As the debate continues on the future of the National Health Service, and the services that patients need under the NHS, the issue of funding has been centre in that debate.
As the debate continues on the future of the National Health Service, and the services that patients need under the NHS, the issue of funding has been centre in that debate. That debate increased on 7 July when a group of health organisations expressed concern regarding the future of the funding structure.
In a letter to The Times, officials from organisations including the Royal College of Nursing, the Royal College of General Practitioners and the Royal College of Physicians said the NHS was ‘cracking at the seams’ and the Service would need to start charging patients if taxes are not raised or major cuts are made.
‘Long term reply’
According to a report in The Independent, the organisations called for a national conversation on healthcare and social care.
“We can all celebrate the success of rising life expectation,” the letter read. “Yet because most of us are living longer, the next 50 years will see a growth of at least two and a half times as many people suffering from multiple problems. Unless action is taken, by 2020 maintaining the current level of service provision will require an additional £30 billion for just the NHS — which is as much as we spend each year on defence.”
The organisations added there was an equivalent budget crisis in social care and housing, and the status quo would not do.
“Resources and vigorous service reform must go hand-in-hand. Business as usual won’t do,” the letter read. “However, the longer-term response to this unprecedented financial challenge needs an honest, open dialogue between politicians and citizens. We need a new settlement; a fundamental, holistic agreement with the country on what health and social care should be, how and where it is delivered to maximise the quality of care, and how it should be paid for.”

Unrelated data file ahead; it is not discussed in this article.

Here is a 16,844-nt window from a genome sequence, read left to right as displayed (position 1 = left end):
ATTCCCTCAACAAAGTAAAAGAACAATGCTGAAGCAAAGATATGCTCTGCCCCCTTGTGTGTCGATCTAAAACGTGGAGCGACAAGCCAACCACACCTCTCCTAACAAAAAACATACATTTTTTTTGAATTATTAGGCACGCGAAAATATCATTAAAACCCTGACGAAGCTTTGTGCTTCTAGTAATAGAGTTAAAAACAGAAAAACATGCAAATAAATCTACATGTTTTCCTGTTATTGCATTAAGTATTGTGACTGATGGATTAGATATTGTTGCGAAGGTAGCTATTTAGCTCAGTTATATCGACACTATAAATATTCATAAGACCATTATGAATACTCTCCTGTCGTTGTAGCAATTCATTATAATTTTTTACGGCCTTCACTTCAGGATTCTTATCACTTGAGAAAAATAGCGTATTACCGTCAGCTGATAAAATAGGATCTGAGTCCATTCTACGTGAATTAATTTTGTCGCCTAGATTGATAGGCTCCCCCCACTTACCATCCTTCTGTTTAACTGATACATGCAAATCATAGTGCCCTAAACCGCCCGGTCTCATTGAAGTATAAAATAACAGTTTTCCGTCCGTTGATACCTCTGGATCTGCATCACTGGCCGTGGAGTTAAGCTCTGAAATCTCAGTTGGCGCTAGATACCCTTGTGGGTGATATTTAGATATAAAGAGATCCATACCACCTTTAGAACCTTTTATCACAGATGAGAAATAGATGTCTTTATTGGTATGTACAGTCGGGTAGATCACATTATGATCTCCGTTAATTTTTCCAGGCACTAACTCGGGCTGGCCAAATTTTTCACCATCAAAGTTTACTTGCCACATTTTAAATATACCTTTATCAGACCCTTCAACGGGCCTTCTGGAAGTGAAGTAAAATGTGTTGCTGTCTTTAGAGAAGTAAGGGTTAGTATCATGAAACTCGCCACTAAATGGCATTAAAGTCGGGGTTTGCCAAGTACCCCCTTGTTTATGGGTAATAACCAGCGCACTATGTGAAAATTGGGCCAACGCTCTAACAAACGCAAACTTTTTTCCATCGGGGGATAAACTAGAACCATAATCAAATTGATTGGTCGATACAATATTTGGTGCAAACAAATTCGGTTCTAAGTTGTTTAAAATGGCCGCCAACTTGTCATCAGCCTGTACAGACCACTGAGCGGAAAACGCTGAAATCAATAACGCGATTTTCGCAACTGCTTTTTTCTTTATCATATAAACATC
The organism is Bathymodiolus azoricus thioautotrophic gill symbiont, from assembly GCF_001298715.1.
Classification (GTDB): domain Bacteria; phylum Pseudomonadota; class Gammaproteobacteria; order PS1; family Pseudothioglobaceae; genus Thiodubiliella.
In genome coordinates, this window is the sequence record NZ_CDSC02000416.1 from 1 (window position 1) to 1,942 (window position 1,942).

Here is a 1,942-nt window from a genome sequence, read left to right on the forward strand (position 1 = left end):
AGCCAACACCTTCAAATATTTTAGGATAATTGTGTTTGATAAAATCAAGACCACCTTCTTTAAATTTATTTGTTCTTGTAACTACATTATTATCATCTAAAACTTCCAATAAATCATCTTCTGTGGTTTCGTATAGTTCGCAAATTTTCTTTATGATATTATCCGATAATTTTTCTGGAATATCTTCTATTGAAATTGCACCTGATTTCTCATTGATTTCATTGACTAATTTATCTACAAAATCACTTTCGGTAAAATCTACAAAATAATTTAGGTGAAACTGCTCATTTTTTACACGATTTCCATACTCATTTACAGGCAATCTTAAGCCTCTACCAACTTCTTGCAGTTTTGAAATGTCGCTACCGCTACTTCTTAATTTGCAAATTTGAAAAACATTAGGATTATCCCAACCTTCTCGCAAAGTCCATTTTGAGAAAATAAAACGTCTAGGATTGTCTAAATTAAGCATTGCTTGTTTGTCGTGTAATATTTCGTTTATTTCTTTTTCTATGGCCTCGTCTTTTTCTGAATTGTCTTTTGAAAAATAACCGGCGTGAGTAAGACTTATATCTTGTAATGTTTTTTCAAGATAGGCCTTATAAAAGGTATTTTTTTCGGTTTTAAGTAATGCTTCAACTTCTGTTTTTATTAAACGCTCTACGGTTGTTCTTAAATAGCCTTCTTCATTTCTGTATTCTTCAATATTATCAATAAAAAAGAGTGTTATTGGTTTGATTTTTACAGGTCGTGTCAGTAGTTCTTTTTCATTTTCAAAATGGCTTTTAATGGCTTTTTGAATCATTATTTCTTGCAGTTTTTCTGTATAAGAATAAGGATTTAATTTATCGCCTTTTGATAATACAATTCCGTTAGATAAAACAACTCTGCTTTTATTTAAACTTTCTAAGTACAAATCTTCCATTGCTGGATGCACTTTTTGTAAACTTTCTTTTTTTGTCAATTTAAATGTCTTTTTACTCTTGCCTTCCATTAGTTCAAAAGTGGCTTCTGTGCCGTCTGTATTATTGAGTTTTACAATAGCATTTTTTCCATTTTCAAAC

A ComRes poll cited by the paper indicates that 63 per cent of people believe the NHS does not have enough money. 5 per cent of voters believe the NHS has improved, while 37 per cent of voters believe the NHS has worsened, the poll adds. A protest by the 999 March for the NHS on the subject is due to be held in August.
Reached by telephone, a spokesperson for the British Medical Association, which did not sign the letter that was published, said the Association believed in an NHS that was free of access to anyone who needed to use it, and that the issue of funding was something that needed to be addressed by the government.
A spokesperson for the Department of Health, in an e-mail to Kettle, said the NHS would remain free at the point of use.
A telephone message left for a spokesperson for the NHS Confederation seeking comment was not immediately returned.
This is a debate that will likely continue to, and be at the centre of, debate at the Commons as well as the general election, due in May, with many advocating for the NHS and the hope that it will be able to serve the essential role it has for all the people.
What do you think about the debate around the NHS? Have your say in the comments section below.
Image: Smifis / Wikimedia Commons